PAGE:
All very good points. I hadn't remembered that she was a rape victim specialist. Yes, that could cause bias. In her case, I guess she was biased against John before she even arrived, since she described his greeting at the door as "cordial," but in a way that suggested it was somehow ominous as well.
    "We're not necessarily doubting that God will do the best for us; we are wondering how painful the best will turn out to be." - C.S. Lewis

    MY OPINIONS - DO NOT COPY THEM ANYWHERE ELSE ON THE INTERNET!

  9. #45
    BobC is offline Poster of the EON - Fabulous Inimitable Transcript and Book Reviewer
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    For those of you who never heard this Arndt interview, you really should. It's chilling:
    http://www.youtube.com/watch?v=-Aly2fPK-XE

  10. #46
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    Quote Originally Posted by BobC View Post
    For those of you who never heard this Arndt interview, you really should. It's chilling:
    http://www.youtube.com/watch?v=-Aly2fPK-XE
    Thank you so much for posting this interview, Bob. This is the first time I have seen it. As Linda Arndt stated herself; she was a scapegoat from the minute she entered the Ramsey home .She was left with this scene for three hours by herself. The Boulder Police should have been ashamed of themselves. I'm spitting tacks right now! I cannot understand why this hasn't been given more attention by the Media!?

    I don't recall reading anything about this interview with Linda Arndt from reading
    excerpts from Chief Skolar's book(?). Maybe this has still to be discussed! (?).
    elle: The RST can't handle the truth!
    Just my opinion.

  11. #47
    BobC is offline Poster of the EON - Fabulous Inimitable Transcript and Book Reviewer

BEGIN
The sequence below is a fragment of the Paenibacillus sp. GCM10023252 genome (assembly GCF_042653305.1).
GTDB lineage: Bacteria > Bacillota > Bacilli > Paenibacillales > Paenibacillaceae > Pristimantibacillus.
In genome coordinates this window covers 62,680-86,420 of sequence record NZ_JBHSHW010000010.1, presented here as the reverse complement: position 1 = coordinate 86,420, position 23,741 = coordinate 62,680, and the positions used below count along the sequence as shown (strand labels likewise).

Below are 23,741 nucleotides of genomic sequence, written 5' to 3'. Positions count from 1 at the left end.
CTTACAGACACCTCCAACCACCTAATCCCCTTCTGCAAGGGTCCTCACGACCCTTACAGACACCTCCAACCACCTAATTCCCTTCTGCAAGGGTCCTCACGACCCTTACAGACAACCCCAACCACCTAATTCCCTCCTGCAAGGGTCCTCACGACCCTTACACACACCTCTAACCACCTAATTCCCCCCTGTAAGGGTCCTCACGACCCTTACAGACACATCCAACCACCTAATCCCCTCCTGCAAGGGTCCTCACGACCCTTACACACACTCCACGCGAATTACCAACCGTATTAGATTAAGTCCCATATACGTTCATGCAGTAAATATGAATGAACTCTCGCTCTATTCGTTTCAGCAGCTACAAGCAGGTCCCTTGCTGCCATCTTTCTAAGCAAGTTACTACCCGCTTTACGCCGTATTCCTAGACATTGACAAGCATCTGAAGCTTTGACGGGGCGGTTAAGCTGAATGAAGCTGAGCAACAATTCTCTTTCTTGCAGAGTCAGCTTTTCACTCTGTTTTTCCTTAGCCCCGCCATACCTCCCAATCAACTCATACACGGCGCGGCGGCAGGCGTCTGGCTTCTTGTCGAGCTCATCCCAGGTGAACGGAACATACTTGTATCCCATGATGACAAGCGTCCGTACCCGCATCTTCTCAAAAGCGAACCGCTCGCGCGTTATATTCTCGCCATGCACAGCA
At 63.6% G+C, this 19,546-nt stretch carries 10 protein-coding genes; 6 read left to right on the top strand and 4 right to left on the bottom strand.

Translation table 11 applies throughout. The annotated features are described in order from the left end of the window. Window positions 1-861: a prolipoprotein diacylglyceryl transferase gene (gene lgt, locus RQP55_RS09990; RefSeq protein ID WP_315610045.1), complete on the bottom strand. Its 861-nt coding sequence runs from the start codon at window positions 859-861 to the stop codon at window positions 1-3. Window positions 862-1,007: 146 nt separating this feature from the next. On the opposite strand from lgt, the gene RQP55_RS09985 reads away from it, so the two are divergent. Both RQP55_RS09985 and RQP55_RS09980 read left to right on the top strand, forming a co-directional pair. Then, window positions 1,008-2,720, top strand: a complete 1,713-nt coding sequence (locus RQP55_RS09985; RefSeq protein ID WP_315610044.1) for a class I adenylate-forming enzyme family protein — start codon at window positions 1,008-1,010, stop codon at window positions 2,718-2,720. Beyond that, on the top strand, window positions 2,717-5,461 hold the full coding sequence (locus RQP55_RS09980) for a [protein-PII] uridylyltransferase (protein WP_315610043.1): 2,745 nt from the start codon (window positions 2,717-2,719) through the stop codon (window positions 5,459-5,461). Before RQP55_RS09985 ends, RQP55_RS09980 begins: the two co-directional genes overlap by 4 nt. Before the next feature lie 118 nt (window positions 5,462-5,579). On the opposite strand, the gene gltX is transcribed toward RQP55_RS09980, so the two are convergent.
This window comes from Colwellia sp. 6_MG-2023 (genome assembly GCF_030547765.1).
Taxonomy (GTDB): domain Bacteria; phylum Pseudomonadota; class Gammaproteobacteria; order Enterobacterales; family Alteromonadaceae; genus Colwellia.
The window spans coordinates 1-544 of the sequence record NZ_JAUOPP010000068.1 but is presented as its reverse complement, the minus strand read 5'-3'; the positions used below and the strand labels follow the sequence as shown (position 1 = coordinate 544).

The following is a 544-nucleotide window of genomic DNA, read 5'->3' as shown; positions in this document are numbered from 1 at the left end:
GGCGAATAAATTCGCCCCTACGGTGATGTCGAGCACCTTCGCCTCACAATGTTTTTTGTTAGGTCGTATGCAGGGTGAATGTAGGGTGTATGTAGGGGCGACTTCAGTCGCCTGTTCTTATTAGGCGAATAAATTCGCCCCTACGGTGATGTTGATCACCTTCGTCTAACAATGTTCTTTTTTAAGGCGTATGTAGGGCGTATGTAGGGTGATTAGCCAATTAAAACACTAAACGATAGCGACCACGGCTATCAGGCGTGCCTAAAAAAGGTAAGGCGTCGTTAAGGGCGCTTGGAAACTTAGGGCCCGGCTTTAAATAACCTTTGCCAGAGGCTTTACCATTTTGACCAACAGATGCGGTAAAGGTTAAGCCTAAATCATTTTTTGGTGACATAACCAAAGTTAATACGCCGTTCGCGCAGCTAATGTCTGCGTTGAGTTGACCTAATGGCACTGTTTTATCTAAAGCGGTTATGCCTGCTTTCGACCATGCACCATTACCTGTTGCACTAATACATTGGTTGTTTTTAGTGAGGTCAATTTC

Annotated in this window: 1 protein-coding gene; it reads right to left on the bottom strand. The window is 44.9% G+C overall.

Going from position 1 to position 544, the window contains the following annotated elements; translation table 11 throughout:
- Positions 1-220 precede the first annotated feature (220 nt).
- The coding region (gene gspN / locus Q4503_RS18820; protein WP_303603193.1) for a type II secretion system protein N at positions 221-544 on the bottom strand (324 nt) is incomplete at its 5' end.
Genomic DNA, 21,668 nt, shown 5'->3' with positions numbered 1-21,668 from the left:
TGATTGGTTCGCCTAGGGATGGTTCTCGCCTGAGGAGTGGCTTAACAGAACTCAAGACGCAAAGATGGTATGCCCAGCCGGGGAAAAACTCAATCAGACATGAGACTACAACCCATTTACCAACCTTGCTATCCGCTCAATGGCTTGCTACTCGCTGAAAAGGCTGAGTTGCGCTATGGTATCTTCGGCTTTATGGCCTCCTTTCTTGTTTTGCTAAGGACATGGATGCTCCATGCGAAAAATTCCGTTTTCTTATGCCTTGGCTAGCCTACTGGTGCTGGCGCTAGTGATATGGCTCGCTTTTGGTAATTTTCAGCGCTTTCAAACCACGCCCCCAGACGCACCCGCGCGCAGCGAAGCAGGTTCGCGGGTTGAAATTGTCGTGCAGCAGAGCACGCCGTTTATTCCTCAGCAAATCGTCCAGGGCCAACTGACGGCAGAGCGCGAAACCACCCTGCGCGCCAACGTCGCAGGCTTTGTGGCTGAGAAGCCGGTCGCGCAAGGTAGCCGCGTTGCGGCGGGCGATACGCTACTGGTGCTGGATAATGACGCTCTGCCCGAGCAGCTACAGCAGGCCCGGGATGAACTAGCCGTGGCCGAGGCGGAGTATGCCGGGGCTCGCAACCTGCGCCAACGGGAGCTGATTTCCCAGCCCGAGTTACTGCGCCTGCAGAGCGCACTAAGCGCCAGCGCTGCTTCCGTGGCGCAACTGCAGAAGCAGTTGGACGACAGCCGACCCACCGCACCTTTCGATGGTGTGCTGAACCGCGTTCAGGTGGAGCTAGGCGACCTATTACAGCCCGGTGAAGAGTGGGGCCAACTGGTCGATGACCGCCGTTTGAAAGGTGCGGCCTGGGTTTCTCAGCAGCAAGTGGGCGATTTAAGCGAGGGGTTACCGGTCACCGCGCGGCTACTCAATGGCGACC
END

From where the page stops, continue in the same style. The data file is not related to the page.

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    C--it got tons of publicity at the time. Linda wanted to go public about what REALLY happened that morning, but was told by the department that it would jeopardize the investigation. She sued saying her 1st Amendment rights were violated--that she should be able to tell her side of the story. She lost.

    Before you get too angry, the truth is the following: LA was seen in the department as a detective who was good with victims of crimes--she knew how to talk to them, calm them, get info from them etc. This kind of talent was valued in Boulder because it is a liberal small town that prefers a "hands off" approach to police work. Tough cops weren't tolerated. Steve Thomas once complained that the Koby's approach to police work was more like "social work" and in a sense he was right. That is what Boulder residents wanted, and that is what they got.

    Now--Linda A had one view of what occurred that morning and it reflected her background in sexual assault cases. She never wavered on that, as she said in the interview, and that bugged a lot of investigators. Most of the evidence had not yet come in so jumping to that conclusion was premature. This played right into the Ramsey's hands. They used Arndt to back up their cry baby assertions that the police made up their minds from minute one that the family, or at least one specific member, killed JBR. This caused enormous damage and the Ramseys played it for all it was worth.